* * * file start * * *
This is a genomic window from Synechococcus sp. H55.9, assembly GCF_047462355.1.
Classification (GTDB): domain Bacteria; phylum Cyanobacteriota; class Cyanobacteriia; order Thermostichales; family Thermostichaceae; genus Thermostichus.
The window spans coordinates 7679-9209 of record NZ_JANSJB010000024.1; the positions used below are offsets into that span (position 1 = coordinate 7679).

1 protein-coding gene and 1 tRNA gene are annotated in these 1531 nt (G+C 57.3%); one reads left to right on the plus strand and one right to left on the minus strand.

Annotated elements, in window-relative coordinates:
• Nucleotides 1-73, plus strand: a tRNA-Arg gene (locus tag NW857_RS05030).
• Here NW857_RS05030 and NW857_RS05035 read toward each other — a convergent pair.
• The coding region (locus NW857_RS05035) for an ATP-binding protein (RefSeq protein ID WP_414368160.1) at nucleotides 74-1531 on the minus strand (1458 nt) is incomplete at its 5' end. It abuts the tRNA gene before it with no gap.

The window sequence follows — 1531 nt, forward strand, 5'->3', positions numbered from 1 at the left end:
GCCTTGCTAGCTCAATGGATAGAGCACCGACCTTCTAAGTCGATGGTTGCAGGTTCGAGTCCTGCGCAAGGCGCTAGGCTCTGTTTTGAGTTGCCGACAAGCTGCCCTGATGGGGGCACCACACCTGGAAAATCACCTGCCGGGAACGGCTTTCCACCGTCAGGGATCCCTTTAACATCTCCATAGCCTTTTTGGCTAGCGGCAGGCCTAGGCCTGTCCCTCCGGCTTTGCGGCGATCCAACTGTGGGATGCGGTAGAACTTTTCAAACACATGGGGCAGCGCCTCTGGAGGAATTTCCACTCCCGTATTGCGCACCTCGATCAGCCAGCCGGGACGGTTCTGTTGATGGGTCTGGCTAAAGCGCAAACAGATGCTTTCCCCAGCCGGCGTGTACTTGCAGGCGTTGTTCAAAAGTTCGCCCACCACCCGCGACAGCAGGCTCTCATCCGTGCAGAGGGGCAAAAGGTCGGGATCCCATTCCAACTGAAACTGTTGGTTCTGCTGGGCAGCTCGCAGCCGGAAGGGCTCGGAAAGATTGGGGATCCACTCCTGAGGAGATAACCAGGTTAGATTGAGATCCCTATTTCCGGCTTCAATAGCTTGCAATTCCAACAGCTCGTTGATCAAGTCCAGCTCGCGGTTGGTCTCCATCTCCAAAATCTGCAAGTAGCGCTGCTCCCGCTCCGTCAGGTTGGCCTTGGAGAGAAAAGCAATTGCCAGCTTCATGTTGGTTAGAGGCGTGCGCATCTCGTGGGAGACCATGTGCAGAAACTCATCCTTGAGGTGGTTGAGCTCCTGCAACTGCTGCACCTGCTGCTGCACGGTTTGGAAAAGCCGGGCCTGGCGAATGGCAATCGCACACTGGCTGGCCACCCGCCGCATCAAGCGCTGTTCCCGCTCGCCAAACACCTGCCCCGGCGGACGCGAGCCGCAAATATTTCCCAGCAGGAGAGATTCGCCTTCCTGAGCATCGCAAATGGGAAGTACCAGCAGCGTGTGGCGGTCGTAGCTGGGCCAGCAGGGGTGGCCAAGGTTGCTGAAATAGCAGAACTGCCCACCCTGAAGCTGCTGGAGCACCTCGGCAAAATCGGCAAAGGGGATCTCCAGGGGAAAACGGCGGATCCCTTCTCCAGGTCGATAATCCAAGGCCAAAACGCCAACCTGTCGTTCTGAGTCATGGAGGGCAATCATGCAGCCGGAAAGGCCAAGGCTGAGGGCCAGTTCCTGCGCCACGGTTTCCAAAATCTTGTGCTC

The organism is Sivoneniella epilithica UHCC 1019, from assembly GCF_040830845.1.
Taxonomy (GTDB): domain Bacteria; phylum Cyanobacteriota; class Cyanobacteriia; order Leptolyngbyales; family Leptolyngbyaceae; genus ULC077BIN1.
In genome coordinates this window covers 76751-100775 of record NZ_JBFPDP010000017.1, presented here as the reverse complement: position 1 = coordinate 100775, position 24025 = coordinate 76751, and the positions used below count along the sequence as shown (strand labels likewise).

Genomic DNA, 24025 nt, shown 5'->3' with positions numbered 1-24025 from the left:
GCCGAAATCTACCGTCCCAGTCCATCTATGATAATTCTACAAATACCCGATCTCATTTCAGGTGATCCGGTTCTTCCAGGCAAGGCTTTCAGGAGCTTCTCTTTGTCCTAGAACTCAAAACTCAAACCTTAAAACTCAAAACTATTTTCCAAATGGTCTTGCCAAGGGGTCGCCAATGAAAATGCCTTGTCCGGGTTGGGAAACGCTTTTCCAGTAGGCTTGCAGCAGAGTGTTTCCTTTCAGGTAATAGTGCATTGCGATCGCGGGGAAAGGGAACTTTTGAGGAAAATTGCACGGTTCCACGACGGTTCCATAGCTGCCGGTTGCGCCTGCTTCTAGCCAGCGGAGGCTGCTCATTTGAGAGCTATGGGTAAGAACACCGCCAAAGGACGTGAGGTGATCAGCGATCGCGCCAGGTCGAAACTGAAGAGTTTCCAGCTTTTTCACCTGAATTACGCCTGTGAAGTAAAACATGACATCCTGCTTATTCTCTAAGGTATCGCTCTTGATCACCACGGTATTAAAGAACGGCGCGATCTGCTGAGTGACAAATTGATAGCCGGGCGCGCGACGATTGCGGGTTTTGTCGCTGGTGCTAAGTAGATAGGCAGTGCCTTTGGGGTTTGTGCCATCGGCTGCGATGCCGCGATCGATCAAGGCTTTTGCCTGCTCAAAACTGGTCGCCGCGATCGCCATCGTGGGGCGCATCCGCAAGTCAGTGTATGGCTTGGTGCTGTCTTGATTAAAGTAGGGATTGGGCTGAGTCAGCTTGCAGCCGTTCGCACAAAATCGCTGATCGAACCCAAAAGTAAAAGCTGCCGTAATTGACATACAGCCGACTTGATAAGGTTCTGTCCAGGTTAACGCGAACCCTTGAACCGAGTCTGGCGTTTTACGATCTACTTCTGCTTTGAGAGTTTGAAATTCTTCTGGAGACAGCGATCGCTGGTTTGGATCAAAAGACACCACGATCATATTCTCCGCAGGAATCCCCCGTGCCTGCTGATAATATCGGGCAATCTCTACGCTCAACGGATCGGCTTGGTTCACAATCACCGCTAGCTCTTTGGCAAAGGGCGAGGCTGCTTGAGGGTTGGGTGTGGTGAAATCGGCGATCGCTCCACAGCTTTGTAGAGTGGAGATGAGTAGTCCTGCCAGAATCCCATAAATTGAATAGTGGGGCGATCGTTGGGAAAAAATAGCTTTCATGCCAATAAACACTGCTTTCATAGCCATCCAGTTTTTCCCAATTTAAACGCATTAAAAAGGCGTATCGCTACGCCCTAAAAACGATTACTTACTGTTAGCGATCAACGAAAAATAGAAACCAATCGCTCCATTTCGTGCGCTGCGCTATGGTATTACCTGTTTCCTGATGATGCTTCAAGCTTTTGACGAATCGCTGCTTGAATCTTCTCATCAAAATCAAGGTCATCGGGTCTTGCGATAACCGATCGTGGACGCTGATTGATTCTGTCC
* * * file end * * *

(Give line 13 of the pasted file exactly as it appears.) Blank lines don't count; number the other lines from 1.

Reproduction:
In genome coordinates this window covers 76751-100775 of record NZ_JBFPDP010000017.1, presented here as the reverse complement: position 1 = coordinate 100775, position 24025 = coordinate 76751, and the positions used below count along the sequence as shown (strand labels likewise).